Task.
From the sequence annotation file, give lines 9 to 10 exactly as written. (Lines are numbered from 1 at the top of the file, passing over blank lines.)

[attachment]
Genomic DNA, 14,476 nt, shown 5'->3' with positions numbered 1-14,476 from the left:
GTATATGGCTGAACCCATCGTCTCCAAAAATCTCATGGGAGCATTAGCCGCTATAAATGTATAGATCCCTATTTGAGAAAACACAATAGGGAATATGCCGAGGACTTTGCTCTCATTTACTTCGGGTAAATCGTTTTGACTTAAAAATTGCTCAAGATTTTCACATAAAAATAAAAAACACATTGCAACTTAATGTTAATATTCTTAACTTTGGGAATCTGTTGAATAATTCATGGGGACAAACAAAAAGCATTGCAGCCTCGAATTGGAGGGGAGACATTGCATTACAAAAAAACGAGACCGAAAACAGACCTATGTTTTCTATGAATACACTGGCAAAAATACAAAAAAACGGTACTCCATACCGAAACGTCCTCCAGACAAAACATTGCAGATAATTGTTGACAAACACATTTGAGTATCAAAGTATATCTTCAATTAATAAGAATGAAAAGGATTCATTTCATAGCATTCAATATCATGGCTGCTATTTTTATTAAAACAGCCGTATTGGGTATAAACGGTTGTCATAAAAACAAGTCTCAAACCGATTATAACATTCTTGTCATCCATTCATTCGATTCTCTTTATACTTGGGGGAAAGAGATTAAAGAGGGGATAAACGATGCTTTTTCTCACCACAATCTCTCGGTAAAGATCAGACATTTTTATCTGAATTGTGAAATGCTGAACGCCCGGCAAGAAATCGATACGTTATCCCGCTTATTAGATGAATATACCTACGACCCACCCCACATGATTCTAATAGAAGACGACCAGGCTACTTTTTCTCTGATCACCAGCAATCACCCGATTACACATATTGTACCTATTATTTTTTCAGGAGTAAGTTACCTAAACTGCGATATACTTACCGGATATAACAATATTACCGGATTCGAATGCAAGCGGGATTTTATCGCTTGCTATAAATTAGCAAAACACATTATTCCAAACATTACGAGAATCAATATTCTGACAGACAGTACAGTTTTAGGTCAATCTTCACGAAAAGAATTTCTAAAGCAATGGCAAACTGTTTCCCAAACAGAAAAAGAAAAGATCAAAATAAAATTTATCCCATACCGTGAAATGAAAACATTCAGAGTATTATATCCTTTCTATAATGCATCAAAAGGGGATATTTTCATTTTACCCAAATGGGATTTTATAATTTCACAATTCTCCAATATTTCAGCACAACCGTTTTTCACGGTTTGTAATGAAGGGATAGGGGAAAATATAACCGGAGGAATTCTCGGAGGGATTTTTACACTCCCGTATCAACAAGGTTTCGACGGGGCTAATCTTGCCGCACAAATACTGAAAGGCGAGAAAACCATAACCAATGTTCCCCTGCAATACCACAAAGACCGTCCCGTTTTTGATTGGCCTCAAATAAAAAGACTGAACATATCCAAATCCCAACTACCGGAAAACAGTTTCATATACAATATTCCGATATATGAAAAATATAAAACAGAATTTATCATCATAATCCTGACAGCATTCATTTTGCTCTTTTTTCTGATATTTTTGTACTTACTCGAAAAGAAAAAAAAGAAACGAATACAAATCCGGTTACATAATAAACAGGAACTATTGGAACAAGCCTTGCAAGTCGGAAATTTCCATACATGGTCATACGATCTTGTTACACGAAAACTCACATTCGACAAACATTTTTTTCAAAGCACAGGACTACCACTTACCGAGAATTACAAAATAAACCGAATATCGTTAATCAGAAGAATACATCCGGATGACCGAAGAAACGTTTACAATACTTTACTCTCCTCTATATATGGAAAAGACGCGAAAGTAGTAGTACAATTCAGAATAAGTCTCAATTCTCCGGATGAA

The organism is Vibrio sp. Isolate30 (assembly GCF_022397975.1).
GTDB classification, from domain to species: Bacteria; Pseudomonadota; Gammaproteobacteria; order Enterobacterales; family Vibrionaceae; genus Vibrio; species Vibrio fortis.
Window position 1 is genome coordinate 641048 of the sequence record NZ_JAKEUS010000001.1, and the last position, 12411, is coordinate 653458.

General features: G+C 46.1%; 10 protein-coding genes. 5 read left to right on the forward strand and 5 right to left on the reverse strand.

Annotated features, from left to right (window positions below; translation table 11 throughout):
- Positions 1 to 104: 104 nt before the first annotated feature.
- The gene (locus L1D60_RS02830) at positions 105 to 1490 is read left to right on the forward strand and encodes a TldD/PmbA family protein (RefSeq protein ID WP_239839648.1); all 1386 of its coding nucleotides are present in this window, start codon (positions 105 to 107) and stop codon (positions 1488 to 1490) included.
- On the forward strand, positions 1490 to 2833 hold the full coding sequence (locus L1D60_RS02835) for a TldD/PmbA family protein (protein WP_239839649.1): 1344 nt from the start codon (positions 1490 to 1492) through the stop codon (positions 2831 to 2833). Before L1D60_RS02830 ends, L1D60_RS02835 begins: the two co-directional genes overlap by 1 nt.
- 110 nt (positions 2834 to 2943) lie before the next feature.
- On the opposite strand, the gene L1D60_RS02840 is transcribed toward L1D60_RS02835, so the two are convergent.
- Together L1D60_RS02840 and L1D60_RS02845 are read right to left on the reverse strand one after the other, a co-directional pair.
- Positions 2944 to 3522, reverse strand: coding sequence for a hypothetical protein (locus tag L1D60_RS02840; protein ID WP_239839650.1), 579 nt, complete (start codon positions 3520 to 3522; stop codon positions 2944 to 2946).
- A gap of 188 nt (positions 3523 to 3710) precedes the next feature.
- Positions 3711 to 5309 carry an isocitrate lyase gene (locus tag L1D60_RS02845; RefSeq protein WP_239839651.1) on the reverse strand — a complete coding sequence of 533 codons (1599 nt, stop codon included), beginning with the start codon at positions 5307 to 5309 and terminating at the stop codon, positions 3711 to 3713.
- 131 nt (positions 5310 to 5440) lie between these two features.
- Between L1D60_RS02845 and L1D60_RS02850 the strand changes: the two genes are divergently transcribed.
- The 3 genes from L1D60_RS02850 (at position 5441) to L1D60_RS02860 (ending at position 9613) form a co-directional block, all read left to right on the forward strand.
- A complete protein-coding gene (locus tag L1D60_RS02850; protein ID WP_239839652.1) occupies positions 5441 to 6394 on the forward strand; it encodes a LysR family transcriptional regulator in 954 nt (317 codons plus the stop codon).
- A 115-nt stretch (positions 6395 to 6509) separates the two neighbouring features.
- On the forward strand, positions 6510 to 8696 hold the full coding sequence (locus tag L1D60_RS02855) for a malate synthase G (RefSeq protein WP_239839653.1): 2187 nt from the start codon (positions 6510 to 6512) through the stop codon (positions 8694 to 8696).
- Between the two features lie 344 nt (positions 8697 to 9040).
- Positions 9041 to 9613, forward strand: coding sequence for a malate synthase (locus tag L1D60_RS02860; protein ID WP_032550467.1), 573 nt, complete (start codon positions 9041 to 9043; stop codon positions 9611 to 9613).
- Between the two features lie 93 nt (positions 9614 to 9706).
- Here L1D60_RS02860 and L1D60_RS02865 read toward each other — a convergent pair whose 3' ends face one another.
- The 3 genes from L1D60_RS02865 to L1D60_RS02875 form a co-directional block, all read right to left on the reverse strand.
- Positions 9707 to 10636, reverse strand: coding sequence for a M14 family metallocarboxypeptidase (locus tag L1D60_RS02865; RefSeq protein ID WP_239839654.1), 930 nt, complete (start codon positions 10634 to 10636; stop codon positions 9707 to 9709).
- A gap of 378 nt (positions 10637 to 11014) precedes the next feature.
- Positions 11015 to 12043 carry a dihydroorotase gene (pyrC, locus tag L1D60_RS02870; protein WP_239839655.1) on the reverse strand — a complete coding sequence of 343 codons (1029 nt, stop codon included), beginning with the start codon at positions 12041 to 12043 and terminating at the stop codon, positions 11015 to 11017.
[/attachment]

- The gene (locus L1D60_RS02830) at positions 105 to 1490 is read left to right on the forward strand and encodes a TldD/PmbA family protein (RefSeq protein ID WP_239839648.1); all 1386 of its coding nucleotides are present in this window, start codon (positions 105 to 107) and stop codon (positions 1488 to 1490) included.
- On the forward strand, positions 1490 to 2833 hold the full coding sequence (locus L1D60_RS02835) for a TldD/PmbA family protein (protein WP_239839649.1): 1344 nt from the start codon (positions 1490 to 1492) through the stop codon (positions 2831 to 2833). Before L1D60_RS02830 ends, L1D60_RS02835 begins: the two co-directional genes overlap by 1 nt.